LITTLE ROCK, Ark. (AP) — Abortion rights supporters on Wednesday filed a lawsuit challenging Arkansas’ near-total ban on the procedure that’s part of an effort by conservatives to force the U.S. Supreme Court to review the Roe v. Wade decision.
The American Civil Liberties Union and Planed Parenthood asked a federal judge to strike down the new law, which takes effect July 28, and bans all abortions except those to protect the life of the mother.
The groups filed the lawsuit on behalf of Little Rock Family Planning Services, a Little Rock abortion clinic, and Planned Parenthood’s Little Rock health center. The groups are also representing a doctor who works at the Planned Parenthood clinic.
“Absent an order from this Court, plaintiffs will be forced to turn away patients seeking abortion care as of that date,” the lawsuit said. “This will inflict immediate and irreparable harm upon plaintiffs’ patients by blatantly violating their constitutional rights under the Fourteenth Amendment to the United States Constitution, threatening their health and well-being, and forcing them to continue their pregnancies against their will.”
The U.S. Supreme Court earlier this month agreed to take up a case about whether states can ban abortions before a fetus can survive outside the womb, a showdown that could dramatically alter nearly 50 years of rulings the procedure.
That case, which focuses on a Mississippi law banning abortion 15 weeks into a woman’s pregnancy, probably will be argued in the fall, with a decision likely in the spring of 2022.
Republican lawmakers in Arkansas and several other states enacted new abortion bans even before that case was announced, encouraged by former President Donald Trump’s appointments to the high court.
Arkansas was one of 14 states where near-total bans were introduced this year. The bans were pushed by Republicans who want to force the U.S. Supreme Court to revisit its 1973 Roe v. Wade decision legalizing abortion nationwide. A similar ban was signed into law in Oklahoma.
More than 530 abortion restrictions have been introduced so far this year in statehouses across the country, the ACLU and Planned Parenthood said.
“Arkansas’ anti-abortion politicians know that Roe v. Wade is still the law of the land, but they passed this abortion ban anyway, which triggers a direct challenge to Roe,” Meagan Burrows, staff attorney at the ACLU Reproductive Freedom Project, said in a statement.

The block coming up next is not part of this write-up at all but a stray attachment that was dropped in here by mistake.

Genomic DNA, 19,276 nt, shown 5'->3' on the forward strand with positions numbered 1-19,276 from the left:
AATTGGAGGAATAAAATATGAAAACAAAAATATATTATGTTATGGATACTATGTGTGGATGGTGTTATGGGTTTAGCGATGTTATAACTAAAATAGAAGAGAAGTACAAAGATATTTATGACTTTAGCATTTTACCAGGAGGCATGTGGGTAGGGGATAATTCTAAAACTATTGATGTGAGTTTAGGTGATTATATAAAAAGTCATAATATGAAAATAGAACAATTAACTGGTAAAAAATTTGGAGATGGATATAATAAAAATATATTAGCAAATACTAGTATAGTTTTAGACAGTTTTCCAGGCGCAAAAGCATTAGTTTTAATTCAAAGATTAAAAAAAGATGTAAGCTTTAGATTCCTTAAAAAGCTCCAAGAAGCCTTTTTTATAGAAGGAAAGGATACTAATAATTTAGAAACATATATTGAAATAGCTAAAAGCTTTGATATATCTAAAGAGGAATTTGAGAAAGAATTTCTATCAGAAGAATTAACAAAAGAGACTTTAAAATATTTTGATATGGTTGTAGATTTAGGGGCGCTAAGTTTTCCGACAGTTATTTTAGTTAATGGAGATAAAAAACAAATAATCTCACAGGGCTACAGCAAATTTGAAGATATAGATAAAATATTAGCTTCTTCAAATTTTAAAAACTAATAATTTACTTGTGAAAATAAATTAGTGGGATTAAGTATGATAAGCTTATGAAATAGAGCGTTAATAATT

A South Carolina law enacted this year that bans abortions six weeks into a woman’s pregnancy has been temporarily blocked due to a court challenge.
“Arkansas is the most prolife state in the nation, and I will continue to defend laws that will protect the life of the unborn from radical organizations like the ACLU and Planned Parenthood that promote the killing of unborn children,” Arkansas Attorney General Leslie Rutledge, a Republican, said in a statement.
Republican Gov. Asa Hutchinson signed Arkansas’ ban into effect despite concerns about its constitutionality and its lack of rape and incest exceptions.
“I have not reviewed the lawsuit, but I expect the constitutional challenge to be decided ultimately by the U.S. Supreme Court,” Hutchinson said in a statement Wednesday. “I signed this bill into law expressing my view that it would have been preferred to have included exceptions for rape and incest in the law.”
Arkansas this year enacted 20 abortion restrictions, the most in a single state since Louisiana adopted that many in 1978, according to the Guttmacher Institute, a research organization that supports reproductive rights.
Arkansas already had some of the strictest abortion measures in the country and two years ago Hutchinson signed into law a measure that would ban the procedure if the Roe decision was overturned. Another measure Hutchinson signed in 2019 banning abortions after 18 weeks of pregnancy is on hold due to a legal challenge.